The House on Friday passed an FY21 spending measure that would increase Community Development Financial Institutions funding by $11.5 million and set aside $2 million for a pilot test of postal banking.
Voting 217-197, the House passed H.R. 7617, which combines six of the annual appropriations bills, including the Financial Services spending measure.
The bill includes $273.5 million for the CDFI program and $2 million for the National Credit Union Administration’s Community Development Revolving Loan Fund. The Community Development Revolving Loan Fund received $950,000 this year.
As passed by the House Appropriations Committee, the Financial Services bill’s report included provisions that would allow tests of postal banking. However, the bill did not set aside money for the pilots.
During House consideration of the measure, the House adopted an amendment sponsored by Democratic Reps. Marcy Kaptur of Ohio and Bill Pascrell of New Jersey—two longtime proponents of postal banking—setting aside $2 million for testing of the concept.
“With over 30 million unbanked and underbanked Americans, it is clear the free market banking sector has left too many working families behind, especially communities of color,” Kaptur said. “With a branch in every rural and urban zip code and trusted by all Americans, the Postal Service must provide a financial lifeline to those in need.”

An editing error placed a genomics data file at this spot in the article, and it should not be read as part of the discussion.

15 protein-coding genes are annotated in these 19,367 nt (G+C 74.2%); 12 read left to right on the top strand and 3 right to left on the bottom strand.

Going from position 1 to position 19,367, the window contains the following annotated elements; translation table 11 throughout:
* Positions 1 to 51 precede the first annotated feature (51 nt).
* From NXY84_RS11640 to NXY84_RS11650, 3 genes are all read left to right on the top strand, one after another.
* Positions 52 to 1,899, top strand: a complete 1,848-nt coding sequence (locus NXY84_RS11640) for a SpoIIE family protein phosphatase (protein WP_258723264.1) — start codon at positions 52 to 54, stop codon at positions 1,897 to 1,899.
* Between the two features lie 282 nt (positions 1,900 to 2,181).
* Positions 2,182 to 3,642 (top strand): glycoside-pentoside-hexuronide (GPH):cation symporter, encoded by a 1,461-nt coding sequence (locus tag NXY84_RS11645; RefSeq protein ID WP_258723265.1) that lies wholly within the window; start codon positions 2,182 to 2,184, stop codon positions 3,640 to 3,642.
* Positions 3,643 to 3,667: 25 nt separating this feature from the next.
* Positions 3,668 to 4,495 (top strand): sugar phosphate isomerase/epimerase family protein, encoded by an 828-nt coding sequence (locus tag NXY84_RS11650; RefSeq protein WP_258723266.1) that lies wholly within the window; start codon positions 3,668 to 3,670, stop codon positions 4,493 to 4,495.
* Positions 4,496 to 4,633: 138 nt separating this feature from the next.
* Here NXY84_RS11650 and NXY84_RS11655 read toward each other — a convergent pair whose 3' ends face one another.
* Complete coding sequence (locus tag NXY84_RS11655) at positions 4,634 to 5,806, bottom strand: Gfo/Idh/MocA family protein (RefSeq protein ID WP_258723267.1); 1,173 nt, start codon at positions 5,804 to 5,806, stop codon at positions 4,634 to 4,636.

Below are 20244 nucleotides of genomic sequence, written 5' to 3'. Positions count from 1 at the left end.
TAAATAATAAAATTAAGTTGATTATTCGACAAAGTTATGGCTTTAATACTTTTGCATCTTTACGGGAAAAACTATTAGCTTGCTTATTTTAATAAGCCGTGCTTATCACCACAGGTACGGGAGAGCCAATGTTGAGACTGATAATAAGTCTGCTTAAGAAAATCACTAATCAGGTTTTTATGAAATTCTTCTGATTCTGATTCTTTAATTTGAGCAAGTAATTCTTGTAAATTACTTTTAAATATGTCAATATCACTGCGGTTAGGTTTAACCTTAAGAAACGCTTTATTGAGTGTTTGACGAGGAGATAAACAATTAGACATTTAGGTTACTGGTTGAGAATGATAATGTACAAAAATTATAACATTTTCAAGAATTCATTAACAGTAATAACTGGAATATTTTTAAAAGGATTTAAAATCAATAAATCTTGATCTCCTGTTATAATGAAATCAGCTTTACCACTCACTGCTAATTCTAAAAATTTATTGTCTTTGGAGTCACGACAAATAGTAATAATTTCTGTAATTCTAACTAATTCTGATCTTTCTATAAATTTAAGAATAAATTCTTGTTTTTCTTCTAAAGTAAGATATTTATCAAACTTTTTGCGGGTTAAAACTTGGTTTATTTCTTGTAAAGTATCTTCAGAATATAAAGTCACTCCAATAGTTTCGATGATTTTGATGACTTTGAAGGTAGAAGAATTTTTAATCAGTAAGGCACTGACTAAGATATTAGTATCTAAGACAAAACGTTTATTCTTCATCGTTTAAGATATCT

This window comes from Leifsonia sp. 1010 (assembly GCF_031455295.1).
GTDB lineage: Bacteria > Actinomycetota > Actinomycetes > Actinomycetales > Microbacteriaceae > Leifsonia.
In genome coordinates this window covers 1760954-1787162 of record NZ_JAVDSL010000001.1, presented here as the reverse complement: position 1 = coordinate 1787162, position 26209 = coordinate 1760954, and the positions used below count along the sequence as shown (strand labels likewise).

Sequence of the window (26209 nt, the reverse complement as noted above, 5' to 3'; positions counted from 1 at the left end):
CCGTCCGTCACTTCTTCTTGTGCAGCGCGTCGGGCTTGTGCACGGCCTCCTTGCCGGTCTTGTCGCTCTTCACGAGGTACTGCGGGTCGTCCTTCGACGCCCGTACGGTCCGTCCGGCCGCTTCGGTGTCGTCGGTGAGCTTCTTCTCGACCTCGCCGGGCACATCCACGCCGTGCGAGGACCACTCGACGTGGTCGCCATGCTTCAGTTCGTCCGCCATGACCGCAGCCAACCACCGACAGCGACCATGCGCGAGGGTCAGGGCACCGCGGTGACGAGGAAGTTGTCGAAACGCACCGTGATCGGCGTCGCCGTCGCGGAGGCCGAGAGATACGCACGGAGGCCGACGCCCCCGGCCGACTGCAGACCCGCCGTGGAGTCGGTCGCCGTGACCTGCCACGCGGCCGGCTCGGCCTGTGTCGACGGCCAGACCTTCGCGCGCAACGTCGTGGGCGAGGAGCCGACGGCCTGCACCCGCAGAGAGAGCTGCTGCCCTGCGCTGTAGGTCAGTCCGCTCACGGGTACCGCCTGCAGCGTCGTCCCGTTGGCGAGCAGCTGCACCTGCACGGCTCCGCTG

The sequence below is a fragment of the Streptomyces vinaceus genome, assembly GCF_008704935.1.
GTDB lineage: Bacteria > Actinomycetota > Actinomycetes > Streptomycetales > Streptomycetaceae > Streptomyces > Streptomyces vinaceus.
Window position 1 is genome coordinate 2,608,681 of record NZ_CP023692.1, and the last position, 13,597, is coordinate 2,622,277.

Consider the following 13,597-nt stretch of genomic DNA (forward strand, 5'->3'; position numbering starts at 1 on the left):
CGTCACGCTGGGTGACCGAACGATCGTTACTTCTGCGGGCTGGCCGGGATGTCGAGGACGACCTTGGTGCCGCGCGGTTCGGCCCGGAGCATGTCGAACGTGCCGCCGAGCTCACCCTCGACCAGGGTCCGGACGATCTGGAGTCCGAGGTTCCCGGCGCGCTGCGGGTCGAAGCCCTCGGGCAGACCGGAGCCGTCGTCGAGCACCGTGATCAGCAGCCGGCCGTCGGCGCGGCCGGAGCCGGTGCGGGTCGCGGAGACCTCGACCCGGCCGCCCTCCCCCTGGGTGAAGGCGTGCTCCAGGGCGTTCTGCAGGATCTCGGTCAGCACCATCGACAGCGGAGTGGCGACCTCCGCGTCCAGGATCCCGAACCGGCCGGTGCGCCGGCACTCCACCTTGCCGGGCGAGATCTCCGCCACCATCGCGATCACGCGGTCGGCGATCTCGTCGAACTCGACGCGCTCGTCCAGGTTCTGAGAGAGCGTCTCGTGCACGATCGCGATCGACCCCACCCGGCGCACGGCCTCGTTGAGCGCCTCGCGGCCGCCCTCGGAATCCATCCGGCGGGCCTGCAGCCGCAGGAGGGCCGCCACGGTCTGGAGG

“Ninety percent of zip codes lacking a bank or credit union are in rural areas,” Pascrell said. “Bank branches are also sparse in low income urban areas. Approximately 46 % of Latino and 49% of African American households are underbanked.”
The Credit Union National Association and the National Association of Federally-Insured Credit Unions joined other financial services trade groups in sending a letter to House members opposing the Kaptur-Pascrell amendment.
“We are deeply concerned that allowing the U.S. Postal Service to provide banking services will be beyond the Postal Service’s core competencies, will raise a number of serious regulatory and consumer protection questions, and could leave consumers less protected than they would be at a regulated financial institution,” the groups, including the American Bankers Association and the Independent Community Bankers of America, wrote in the letter.
The Senate has not yet started its annual appropriations process.